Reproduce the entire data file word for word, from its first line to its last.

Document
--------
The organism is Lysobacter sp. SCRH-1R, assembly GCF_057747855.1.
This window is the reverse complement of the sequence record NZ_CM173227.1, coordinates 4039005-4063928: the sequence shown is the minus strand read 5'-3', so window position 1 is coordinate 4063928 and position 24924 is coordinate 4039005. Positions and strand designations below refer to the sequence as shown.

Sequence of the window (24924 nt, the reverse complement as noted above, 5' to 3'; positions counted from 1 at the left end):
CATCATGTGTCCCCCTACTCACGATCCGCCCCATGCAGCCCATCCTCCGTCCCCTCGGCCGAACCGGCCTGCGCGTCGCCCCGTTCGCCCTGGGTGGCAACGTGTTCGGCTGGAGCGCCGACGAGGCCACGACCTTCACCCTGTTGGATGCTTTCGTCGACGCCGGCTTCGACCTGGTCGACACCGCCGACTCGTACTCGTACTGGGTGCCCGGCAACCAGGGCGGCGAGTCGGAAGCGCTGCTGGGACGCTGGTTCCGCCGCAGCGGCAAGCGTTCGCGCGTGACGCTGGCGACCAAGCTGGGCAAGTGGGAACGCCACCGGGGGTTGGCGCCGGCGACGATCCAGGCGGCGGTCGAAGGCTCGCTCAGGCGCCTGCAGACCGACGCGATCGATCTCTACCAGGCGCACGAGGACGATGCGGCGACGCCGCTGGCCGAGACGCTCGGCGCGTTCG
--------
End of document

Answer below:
The organism is Lysobacter sp. SCRH-1R, assembly GCF_057747855.1.
This window is the reverse complement of the sequence record NZ_CM173227.1, coordinates 4039005-4063928: the sequence shown is the minus strand read 5'-3', so window position 1 is coordinate 4063928 and position 24924 is coordinate 4039005. Positions and strand designations below refer to the sequence as shown.

Sequence of the window (24924 nt, the reverse complement as noted above, 5' to 3'; positions counted from 1 at the left end):
CATCATGTGTCCCCCTACTCACGATCCGCCCCATGCAGCCCATCCTCCGTCCCCTCGGCCGAACCGGCCTGCGCGTCGCCCCGTTCGCCCTGGGTGGCAACGTGTTCGGCTGGAGCGCCGACGAGGCCACGACCTTCACCCTGTTGGATGCTTTCGTCGACGCCGGCTTCGACCTGGTCGACACCGCCGACTCGTACTCGTACTGGGTGCCCGGCAACCAGGGCGGCGAGTCGGAAGCGCTGCTGGGACGCTGGTTCCGCCGCAGCGGCAAGCGTTCGCGCGTGACGCTGGCGACCAAGCTGGGCAAGTGGGAACGCCACCGGGGGTTGGCGCCGGCGACGATCCAGGCGGCGGTCGAAGGCTCGCTCAGGCGCCTGCAGACCGACGCGATCGATCTCTACCAGGCGCACGAGGACGATGCGGCGACGCCGCTGGCCGAGACGCTCGGCGCGTTCG